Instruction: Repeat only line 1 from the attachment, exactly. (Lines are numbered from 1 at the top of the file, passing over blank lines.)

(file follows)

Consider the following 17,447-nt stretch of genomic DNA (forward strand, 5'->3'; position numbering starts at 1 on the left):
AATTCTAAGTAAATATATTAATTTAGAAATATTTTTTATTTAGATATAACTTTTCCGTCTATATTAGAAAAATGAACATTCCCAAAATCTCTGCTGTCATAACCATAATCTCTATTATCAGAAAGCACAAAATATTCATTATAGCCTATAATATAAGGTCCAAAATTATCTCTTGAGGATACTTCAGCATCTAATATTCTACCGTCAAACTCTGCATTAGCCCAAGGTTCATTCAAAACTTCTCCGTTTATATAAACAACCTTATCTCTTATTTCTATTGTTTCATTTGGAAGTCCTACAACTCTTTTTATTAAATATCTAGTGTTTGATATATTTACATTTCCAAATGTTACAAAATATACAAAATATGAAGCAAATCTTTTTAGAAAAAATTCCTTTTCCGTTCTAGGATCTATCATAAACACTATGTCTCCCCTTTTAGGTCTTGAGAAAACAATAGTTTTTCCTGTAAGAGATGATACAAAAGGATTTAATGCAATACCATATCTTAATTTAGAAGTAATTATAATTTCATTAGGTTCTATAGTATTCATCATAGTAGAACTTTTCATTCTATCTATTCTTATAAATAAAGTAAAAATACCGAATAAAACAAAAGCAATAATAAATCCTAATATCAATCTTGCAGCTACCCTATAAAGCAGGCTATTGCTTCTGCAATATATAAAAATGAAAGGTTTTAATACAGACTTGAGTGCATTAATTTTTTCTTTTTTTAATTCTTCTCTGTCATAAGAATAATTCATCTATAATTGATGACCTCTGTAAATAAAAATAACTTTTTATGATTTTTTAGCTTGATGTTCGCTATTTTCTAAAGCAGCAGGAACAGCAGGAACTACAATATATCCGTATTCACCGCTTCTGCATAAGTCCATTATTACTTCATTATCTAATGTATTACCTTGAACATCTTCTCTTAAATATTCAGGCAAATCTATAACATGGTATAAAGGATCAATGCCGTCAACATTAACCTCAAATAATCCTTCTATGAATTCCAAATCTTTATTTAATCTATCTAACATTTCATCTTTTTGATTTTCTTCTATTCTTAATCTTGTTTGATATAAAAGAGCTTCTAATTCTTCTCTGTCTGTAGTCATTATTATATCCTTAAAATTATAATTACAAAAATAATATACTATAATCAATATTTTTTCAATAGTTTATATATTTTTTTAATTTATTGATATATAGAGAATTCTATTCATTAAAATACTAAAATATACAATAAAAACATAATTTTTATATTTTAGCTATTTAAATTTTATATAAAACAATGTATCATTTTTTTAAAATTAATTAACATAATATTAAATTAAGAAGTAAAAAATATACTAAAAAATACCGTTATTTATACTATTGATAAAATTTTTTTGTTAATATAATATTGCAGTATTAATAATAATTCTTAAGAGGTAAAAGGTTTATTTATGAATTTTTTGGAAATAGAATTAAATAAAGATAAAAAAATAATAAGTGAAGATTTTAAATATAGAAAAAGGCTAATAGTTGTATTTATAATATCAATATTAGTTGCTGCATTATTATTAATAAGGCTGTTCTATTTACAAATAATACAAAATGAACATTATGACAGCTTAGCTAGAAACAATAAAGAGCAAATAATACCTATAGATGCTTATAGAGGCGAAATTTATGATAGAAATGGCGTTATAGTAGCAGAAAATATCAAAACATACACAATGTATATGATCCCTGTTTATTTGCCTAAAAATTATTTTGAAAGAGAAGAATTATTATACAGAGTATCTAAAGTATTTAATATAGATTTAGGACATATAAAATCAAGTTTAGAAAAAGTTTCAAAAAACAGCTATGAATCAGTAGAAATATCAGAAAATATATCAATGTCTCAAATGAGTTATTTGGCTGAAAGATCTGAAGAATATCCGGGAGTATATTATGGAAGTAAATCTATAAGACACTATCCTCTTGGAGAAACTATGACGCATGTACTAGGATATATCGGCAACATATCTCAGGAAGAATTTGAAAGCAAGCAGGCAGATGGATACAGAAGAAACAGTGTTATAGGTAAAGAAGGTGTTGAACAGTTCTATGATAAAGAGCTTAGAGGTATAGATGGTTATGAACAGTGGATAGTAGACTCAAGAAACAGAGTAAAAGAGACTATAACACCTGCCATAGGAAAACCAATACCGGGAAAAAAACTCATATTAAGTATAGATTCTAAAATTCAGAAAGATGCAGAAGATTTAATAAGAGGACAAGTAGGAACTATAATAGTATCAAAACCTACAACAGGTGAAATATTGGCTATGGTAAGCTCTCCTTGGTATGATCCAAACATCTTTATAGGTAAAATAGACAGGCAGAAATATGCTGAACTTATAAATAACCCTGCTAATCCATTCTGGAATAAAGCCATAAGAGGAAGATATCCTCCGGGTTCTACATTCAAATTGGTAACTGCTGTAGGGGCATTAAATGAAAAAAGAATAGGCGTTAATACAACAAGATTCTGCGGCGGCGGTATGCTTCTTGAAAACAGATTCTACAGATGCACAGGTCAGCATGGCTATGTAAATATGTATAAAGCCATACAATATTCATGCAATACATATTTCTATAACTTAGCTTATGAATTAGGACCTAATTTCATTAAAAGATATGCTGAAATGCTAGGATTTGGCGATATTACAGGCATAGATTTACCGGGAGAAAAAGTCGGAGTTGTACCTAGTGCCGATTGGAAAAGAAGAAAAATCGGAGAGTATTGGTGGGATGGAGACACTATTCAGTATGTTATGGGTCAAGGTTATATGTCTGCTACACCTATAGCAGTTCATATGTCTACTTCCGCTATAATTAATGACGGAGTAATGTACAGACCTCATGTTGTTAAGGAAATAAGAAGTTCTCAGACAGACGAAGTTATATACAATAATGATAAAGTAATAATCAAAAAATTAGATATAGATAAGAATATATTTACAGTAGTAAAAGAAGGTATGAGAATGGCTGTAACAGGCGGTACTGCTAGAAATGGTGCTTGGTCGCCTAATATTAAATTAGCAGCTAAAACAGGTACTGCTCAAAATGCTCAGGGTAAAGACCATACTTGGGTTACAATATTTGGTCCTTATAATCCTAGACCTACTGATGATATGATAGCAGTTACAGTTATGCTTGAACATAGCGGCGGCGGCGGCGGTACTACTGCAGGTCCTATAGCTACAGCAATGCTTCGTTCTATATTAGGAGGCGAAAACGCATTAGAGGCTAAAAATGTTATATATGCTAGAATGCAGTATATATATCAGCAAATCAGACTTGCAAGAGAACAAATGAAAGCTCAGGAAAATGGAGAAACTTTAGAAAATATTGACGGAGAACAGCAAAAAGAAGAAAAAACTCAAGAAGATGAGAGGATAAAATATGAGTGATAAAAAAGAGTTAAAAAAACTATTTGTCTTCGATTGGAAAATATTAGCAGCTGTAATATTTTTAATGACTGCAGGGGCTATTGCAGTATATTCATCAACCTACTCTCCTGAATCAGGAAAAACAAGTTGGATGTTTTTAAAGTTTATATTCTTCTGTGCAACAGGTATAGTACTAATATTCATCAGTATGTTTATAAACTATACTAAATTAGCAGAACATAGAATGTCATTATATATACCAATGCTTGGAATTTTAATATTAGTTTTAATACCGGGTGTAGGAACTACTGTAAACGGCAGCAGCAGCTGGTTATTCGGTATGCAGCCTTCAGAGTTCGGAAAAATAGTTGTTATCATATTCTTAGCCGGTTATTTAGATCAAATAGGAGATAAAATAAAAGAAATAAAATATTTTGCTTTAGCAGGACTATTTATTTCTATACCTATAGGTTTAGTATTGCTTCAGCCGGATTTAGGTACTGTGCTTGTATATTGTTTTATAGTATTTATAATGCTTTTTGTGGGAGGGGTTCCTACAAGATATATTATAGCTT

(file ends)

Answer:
Consider the following 17,447-nt stretch of genomic DNA (forward strand, 5'->3'; position numbering starts at 1 on the left):